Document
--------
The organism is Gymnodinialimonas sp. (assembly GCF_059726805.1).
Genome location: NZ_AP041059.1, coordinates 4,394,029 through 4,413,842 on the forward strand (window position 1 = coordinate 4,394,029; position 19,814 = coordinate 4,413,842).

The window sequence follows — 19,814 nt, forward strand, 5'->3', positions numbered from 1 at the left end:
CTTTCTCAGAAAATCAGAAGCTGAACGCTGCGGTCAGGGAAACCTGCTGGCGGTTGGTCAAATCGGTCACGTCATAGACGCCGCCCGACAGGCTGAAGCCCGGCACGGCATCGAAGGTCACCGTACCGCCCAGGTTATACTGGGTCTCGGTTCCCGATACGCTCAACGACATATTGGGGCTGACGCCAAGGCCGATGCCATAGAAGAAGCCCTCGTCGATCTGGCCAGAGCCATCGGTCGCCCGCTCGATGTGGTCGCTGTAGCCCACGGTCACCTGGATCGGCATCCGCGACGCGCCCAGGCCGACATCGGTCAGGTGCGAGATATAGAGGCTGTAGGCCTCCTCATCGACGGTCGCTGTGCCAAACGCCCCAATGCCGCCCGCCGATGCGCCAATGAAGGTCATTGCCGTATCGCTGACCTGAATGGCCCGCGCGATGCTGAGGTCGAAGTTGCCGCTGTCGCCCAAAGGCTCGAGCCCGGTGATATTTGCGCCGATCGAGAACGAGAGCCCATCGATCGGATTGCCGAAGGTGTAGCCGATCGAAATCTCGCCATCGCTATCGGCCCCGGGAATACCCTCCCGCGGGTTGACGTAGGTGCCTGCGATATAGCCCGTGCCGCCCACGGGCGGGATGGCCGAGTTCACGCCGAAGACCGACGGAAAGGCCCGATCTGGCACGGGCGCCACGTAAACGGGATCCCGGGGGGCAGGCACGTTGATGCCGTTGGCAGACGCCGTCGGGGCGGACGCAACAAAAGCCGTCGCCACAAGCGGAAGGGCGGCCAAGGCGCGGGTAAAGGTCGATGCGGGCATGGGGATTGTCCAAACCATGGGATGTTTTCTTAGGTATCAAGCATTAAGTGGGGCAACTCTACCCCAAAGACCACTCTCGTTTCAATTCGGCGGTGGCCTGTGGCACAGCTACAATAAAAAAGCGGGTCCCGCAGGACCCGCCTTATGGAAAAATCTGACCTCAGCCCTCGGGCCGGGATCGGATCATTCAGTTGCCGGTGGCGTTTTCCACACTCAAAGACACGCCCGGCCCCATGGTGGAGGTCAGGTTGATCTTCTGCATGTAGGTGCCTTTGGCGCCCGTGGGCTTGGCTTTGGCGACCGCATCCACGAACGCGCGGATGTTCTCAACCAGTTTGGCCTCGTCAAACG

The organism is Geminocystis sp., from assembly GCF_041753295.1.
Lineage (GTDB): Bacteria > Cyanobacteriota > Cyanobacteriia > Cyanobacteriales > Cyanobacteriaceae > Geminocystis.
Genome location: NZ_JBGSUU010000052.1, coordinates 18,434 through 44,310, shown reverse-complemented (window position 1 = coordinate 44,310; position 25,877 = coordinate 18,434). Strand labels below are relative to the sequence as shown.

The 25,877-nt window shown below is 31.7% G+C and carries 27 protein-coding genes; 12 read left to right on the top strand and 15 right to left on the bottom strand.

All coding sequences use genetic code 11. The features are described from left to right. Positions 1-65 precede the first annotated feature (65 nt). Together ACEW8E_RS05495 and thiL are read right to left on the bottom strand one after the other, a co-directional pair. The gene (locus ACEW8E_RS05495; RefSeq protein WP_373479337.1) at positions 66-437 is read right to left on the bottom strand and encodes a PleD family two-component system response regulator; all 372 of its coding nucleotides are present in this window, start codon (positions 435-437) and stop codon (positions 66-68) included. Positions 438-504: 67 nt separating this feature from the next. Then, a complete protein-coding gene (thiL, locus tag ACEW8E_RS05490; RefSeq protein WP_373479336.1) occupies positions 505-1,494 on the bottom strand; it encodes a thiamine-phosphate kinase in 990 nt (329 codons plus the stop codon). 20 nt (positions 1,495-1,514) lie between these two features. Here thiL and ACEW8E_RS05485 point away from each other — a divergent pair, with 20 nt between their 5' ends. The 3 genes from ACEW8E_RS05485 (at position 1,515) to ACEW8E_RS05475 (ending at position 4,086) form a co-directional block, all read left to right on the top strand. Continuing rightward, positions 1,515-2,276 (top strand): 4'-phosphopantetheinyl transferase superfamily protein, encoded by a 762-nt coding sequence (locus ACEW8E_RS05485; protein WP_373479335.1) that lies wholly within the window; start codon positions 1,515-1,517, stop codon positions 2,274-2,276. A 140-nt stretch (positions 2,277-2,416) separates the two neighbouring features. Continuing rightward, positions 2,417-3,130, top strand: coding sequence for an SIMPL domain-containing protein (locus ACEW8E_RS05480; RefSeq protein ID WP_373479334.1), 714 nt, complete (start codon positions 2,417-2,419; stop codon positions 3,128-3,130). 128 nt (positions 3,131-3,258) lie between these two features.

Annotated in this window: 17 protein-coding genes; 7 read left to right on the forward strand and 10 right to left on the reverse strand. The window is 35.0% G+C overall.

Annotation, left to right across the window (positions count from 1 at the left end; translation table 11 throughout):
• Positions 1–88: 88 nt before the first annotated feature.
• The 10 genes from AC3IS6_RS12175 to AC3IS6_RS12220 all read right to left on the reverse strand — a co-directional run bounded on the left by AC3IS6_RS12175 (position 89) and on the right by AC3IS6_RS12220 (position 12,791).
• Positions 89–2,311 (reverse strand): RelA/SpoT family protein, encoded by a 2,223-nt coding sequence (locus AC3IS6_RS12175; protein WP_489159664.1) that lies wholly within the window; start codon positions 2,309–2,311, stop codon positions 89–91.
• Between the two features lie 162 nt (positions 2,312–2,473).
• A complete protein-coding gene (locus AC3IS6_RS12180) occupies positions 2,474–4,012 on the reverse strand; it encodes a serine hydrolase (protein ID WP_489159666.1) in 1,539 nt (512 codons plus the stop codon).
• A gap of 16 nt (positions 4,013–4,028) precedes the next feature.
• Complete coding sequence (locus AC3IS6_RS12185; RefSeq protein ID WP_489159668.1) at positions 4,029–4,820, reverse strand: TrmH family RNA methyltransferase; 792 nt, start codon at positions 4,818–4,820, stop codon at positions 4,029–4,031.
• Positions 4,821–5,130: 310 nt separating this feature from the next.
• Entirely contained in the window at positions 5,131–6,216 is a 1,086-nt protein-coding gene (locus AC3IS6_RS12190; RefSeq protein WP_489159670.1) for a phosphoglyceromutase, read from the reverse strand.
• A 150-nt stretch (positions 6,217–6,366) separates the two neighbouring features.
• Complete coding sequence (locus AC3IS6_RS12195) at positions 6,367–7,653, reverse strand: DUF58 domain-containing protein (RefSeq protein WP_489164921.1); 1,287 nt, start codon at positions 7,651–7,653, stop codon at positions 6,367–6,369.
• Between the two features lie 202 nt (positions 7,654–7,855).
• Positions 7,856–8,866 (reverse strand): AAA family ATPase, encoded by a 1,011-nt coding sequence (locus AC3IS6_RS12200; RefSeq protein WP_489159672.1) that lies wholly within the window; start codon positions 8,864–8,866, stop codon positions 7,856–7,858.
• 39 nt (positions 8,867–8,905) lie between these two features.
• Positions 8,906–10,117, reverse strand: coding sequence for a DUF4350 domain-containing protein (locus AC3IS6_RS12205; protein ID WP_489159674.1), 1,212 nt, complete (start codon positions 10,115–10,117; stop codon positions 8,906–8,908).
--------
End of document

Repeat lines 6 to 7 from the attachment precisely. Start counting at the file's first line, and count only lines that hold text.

Lineage (GTDB): Bacteria > Cyanobacteriota > Cyanobacteriia > Cyanobacteriales > Cyanobacteriaceae > Geminocystis.
Genome location: NZ_JBGSUU010000052.1, coordinates 18,434 through 44,310, shown reverse-complemented (window position 1 = coordinate 44,310; position 25,877 = coordinate 18,434). Strand labels below are relative to the sequence as shown.